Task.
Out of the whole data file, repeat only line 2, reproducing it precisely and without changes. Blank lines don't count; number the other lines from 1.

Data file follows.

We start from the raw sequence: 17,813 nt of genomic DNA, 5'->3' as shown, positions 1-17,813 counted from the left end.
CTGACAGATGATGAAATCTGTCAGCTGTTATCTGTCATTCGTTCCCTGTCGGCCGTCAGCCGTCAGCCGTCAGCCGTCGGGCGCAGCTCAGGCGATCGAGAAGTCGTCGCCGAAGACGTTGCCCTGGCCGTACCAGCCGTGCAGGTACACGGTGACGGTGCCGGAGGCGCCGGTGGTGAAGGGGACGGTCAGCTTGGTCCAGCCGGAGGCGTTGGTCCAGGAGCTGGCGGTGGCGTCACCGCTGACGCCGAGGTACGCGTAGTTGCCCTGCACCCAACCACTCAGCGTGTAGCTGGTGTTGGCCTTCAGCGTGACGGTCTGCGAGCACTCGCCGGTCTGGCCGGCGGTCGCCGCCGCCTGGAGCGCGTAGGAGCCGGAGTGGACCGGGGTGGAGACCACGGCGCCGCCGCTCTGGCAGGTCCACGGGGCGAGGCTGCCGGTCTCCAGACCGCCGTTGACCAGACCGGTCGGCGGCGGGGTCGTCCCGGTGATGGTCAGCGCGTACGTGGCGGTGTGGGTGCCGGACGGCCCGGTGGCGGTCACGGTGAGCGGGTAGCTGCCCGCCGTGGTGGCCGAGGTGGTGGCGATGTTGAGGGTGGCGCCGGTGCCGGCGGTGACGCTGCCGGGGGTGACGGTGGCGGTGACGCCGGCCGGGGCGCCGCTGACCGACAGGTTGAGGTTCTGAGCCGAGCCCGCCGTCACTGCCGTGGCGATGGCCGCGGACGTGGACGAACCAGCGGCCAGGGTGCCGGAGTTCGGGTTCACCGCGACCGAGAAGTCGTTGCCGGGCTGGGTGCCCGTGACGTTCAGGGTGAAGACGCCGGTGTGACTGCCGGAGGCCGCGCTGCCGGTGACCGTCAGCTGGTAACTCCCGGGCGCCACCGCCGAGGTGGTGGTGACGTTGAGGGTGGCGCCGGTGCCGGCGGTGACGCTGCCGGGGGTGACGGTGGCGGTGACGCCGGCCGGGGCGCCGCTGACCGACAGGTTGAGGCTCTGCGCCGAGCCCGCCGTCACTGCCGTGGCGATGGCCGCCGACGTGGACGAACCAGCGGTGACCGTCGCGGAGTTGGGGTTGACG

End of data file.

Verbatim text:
CTGACAGATGATGAAATCTGTCAGCTGTTATCTGTCATTCGTTCCCTGTCGGCCGTCAGCCGTCAGCCGTCAGCCGTCGGGCGCAGCTCAGGCGATCGAGAAGTCGTCGCCGAAGACGTTGCCCTGGCCGTACCAGCCGTGCAGGTACACGGTGACGGTGCCGGAGGCGCCGGTGGTGAAGGGGACGGTCAGCTTGGTCCAGCCGGAGGCGTTGGTCCAGGAGCTGGCGGTGGCGTCACCGCTGACGCCGAGGTACGCGTAGTTGCCCTGCACCCAACCACTCAGCGTGTAGCTGGTGTTGGCCTTCAGCGTGACGGTCTGCGAGCACTCGCCGGTCTGGCCGGCGGTCGCCGCCGCCTGGAGCGCGTAGGAGCCGGAGTGGACCGGGGTGGAGACCACGGCGCCGCCGCTCTGGCAGGTCCACGGGGCGAGGCTGCCGGTCTCCAGACCGCCGTTGACCAGACCGGTCGGCGGCGGGGTCGTCCCGGTGATGGTCAGCGCGTACGTGGCGGTGTGGGTGCCGGACGGCCCGGTGGCGGTCACGGTGAGCGGGTAGCTGCCCGCCGTGGTGGCCGAGGTGGTGGCGATGTTGAGGGTGGCGCCGGTGCCGGCGGTGACGCTGCCGGGGGTGACGGTGGCGGTGACGCCGGCCGGGGCGCCGCTGACCGACAGGTTGAGGTTCTGAGCCGAGCCCGCCGTCACTGCCGTGGCGATGGCCGCGGACGTGGACGAACCAGCGGCCAGGGTGCCGGAGTTCGGGTTCACCGCGACCGAGAAGTCGTTGCCGGGCTGGGTGCCCGTGACGTTCAGGGTGAAGACGCCGGTGTGACTGCCGGAGGCCGCGCTGCCGGTGACCGTCAGCTGGTAACTCCCGGGCGCCACCGCCGAGGTGGTGGTGACGTTGAGGGTGGCGCCGGTGCCGGCGGTGACGCTGCCGGGGGTGACGGTGGCGGTGACGCCGGCCGGGGCGCCGCTGACCGACAGGTTGAGGCTCTGCGCCGAGCCCGCCGTCACTGCCGTGGCGATGGCCGCCGACGTGGACGAACCAGCGGTGACCGTCGCGGAGTTGGGGTTGACG